Right-of-way laws in Wyoming are in place so that people know who has to stop at an intersection, and who can proceed. The law does not specify who has the right of way, only who must give it in certain circumstances. Right-of-way laws are in place because not everyone behaves in accordance with common sense. It has to be defined in law so that everyone understands what they are required to do.
Summary of Wyoming’s right-of-way laws
The right-of-way laws in Wyoming can be summarized as follows:
When approaching an intersection that has no signals or traffic signs, you must yield the right of way to the first person in the intersection, and then to the motorist on the right.
When turning in an unmarked intersection, you must always yield to through traffic.
Even if you have the apparent right of way, you must still yield to any vehicle that is close enough that if you fail to yield an accident could occur.
- When approaching a roundabout, you must always yield to pedestrians and to traffic that is already in the circle.
You will know when an emergency vehicle is approaching, because you will hear a siren or see flashing lights. When this happens, you have to pull over and yield the right of way.
Do not stop if you are already in the intersection. Move on, and then once you have cleared the intersection and can safely pull over, do so.
You must yield to a pedestrian in a crosswalk, whether it is marked or unmarked.
If you are making a legal right turn on a red light, you must first check for pedestrians, and if they are in the crosswalk on your half of the road, you must give them the right of way.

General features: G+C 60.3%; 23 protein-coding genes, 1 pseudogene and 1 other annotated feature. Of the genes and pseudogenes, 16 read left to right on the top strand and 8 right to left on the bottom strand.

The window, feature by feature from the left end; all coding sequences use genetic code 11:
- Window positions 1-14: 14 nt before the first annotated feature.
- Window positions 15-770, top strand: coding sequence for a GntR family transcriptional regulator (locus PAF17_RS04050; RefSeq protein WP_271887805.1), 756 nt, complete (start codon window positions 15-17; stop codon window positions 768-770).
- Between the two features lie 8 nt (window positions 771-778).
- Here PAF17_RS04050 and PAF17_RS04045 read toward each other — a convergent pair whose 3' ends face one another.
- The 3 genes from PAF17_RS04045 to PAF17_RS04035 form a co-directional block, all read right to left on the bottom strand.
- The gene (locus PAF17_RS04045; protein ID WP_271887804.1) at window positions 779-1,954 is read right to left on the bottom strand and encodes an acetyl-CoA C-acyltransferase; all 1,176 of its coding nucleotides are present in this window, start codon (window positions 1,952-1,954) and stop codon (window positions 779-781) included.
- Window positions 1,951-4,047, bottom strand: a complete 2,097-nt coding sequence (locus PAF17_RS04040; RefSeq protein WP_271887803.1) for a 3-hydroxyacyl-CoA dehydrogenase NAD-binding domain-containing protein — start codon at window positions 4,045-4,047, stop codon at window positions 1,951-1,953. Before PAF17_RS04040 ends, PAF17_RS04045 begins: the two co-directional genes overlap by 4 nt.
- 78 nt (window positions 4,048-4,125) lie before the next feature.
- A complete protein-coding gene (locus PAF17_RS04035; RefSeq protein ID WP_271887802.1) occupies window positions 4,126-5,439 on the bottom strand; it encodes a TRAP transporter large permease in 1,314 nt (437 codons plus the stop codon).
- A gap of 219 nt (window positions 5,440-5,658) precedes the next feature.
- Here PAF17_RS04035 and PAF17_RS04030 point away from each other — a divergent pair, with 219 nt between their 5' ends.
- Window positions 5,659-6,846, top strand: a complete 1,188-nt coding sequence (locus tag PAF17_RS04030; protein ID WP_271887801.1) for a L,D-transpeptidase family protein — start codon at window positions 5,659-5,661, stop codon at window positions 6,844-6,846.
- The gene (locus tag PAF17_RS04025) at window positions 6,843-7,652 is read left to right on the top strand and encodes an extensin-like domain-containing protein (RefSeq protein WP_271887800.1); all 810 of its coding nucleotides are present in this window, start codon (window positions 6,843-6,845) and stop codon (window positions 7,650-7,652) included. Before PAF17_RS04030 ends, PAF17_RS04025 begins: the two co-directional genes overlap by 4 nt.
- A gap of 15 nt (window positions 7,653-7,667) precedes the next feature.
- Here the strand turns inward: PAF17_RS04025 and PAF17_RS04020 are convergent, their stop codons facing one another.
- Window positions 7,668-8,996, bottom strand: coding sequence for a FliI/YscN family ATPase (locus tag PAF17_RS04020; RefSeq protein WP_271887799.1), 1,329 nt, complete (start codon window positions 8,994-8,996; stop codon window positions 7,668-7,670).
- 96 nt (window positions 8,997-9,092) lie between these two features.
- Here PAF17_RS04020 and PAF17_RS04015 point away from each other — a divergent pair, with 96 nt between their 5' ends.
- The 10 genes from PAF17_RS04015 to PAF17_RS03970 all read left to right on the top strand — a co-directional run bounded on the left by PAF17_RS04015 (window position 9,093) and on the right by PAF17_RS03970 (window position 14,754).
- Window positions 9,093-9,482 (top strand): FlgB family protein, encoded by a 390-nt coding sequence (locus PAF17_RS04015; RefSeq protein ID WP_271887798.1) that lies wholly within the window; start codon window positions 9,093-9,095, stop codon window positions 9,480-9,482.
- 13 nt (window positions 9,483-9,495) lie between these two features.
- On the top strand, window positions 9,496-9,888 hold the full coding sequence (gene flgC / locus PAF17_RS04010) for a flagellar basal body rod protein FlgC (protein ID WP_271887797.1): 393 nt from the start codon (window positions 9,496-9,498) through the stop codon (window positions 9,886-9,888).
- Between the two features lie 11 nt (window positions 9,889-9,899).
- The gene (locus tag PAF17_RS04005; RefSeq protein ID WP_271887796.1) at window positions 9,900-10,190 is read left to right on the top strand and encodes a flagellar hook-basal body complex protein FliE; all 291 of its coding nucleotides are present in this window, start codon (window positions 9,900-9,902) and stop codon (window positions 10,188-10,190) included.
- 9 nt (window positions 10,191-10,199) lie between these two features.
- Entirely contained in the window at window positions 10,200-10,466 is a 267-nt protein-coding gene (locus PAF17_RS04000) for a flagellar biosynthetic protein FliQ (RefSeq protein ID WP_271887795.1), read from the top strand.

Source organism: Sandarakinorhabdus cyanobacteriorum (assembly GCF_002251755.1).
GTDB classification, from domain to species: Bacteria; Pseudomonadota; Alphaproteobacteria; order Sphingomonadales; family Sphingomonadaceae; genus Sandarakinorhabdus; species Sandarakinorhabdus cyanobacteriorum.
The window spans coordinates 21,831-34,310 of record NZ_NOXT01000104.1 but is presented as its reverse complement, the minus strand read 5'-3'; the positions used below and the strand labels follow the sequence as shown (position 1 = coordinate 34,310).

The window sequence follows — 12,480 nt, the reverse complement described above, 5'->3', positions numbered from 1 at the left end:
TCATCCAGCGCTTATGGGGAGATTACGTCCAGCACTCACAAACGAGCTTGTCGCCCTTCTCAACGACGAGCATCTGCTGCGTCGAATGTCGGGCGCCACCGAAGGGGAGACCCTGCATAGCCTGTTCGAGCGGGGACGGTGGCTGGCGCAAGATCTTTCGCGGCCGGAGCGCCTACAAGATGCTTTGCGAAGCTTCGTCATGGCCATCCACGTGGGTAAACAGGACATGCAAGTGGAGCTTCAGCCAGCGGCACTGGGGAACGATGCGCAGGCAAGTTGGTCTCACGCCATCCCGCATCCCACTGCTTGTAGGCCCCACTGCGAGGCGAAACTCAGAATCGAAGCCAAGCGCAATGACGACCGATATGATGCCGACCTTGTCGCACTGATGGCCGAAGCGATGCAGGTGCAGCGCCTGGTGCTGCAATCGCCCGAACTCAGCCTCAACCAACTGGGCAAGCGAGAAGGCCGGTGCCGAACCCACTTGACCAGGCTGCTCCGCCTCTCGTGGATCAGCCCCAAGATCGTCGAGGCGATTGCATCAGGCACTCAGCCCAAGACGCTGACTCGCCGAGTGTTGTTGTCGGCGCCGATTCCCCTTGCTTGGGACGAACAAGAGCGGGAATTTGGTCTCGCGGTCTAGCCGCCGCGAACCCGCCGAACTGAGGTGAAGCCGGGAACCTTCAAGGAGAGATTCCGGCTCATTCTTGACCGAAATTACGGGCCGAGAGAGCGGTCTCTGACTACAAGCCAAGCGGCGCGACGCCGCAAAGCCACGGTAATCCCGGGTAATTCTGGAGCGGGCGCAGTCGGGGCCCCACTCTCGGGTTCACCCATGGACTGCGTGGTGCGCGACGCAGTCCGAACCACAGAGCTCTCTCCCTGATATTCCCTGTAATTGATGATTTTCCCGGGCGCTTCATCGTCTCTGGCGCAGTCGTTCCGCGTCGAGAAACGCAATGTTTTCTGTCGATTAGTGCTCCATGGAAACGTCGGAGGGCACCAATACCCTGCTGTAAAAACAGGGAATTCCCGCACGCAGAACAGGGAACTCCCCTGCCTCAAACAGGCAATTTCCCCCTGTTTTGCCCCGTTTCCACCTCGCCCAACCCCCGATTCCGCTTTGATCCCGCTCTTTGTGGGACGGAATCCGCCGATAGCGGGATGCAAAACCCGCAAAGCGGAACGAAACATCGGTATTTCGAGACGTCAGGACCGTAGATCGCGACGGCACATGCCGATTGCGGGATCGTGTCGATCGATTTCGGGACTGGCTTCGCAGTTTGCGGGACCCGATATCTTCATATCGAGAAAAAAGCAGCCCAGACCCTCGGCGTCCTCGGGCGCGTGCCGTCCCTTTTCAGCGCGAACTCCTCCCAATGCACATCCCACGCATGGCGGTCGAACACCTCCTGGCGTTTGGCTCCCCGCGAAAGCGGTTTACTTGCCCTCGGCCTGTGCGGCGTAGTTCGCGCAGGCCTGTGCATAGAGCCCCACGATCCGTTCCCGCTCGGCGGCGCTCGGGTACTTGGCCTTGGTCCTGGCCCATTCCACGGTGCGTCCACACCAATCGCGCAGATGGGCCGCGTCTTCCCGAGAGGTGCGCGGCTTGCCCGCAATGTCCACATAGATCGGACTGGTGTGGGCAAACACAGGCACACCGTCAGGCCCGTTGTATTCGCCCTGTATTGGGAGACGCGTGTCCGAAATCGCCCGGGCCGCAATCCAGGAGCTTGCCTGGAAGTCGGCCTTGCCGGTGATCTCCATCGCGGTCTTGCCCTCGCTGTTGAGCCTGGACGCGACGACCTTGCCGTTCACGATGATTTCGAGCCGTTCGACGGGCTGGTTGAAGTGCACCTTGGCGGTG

Blind pedestrians always have the legal right of way. They can cross in ways that would be a violation and subject to a fine if done by a sighted pedestrian. You can identify a blind pedestrian by the use of a white cane or the presence of a guide dog.
Common misconceptions about Wyoming’s right-of-way laws
Many motorists believe that pedestrians essentially get a “free pass.” This is not actually true. A pedestrian who crosses against a light or jaywalks, thereby impeding the flow of traffic, can be charged with failure to yield the right of way. However, public safety always trumps individual rights, so even if a pedestrian is clearly in violation, you have to yield the right of way.
Penalties for failure to yield
In Wyoming, there is no points system, but violations are recorded on your driving record. If you fail to yield the right of way, you can be given a fine of anywhere from $100 to $750, depending on the seriousness of the violation.
For further information, refer to Wyoming Rules of the Road, pages 41-48.
This article originally appeared on YourMechanic.com as The Guide to Right-of-Way Laws in Wyoming and was authored by Valerie Johnston.